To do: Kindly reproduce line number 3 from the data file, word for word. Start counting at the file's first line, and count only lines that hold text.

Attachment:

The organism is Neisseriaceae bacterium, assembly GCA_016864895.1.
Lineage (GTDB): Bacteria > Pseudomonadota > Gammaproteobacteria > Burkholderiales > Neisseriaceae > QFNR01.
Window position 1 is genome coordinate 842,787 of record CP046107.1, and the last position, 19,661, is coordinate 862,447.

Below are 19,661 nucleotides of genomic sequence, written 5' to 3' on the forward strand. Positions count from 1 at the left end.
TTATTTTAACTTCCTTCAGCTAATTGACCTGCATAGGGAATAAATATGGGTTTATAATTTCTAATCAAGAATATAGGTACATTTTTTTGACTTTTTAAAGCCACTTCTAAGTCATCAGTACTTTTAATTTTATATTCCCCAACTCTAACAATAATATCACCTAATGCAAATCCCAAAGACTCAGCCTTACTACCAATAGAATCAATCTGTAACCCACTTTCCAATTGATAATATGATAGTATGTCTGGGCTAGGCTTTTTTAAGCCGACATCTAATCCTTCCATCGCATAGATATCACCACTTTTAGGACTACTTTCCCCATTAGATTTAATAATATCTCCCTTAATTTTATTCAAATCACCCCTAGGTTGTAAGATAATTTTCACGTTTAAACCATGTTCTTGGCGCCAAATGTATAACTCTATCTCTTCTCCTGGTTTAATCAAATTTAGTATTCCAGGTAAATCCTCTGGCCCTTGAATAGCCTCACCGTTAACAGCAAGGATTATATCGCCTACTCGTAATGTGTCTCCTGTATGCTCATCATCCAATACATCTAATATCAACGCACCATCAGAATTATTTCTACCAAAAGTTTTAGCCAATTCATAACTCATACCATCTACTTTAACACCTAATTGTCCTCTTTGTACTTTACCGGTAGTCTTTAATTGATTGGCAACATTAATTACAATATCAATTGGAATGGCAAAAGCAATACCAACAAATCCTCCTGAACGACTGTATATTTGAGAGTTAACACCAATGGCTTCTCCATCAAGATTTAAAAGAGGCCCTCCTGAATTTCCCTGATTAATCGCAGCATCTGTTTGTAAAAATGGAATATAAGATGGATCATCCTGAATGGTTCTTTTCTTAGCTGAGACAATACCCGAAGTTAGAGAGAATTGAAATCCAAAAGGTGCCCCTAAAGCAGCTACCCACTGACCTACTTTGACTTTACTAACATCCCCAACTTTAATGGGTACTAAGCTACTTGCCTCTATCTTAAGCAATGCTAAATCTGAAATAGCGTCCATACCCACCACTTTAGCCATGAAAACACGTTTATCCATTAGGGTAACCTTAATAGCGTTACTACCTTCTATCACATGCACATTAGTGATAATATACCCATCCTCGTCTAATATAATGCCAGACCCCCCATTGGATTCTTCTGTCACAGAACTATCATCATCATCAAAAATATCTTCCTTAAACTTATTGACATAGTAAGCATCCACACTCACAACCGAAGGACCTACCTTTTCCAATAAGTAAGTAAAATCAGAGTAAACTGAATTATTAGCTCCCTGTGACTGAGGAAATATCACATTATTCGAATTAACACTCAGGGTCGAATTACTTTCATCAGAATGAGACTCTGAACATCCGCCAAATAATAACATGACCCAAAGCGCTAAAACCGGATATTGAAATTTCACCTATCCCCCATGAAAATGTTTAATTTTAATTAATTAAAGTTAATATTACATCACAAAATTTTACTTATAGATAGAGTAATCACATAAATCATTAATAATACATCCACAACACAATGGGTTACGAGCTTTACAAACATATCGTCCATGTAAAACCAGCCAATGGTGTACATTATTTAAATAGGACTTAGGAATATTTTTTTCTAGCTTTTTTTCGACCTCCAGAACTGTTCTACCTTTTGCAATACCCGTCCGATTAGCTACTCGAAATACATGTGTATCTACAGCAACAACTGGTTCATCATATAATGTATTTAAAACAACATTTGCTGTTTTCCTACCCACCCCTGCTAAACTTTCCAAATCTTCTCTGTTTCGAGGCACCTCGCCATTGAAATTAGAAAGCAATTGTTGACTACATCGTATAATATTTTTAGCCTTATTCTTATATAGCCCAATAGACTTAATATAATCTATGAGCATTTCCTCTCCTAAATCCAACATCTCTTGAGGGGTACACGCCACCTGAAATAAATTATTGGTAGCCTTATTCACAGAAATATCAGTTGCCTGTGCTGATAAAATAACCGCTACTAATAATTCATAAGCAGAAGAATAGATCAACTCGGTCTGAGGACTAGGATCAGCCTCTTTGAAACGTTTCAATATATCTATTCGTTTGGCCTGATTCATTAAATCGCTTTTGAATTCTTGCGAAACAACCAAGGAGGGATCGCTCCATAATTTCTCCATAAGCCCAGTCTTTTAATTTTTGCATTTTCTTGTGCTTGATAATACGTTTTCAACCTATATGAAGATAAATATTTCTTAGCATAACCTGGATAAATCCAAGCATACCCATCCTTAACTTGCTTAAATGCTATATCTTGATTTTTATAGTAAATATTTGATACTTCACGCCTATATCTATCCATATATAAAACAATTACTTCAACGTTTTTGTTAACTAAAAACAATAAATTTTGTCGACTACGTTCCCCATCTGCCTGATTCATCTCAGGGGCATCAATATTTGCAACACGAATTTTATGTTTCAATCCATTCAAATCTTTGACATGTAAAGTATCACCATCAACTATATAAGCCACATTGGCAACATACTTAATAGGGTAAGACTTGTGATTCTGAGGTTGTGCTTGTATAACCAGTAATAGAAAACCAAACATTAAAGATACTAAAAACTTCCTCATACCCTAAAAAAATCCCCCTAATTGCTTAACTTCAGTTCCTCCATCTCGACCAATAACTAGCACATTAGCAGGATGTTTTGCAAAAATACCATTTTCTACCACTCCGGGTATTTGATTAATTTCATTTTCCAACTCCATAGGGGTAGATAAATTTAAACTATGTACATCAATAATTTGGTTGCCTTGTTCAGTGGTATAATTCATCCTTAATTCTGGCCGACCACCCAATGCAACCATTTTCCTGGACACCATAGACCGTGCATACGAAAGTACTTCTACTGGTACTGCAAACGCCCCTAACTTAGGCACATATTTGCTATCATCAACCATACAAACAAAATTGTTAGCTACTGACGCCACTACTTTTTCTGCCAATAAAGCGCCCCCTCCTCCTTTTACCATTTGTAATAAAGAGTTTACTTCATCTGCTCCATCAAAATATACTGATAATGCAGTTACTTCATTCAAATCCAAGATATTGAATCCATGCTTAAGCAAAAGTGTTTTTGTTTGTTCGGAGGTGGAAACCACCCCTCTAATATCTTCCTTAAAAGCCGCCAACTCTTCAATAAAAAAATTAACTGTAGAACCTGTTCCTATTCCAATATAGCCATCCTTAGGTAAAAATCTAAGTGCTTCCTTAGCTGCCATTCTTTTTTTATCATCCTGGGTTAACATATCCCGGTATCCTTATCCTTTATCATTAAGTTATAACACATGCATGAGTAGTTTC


Window position 1 is genome coordinate 842,787 of record CP046107.1, and the last position, 19,661, is coordinate 862,447.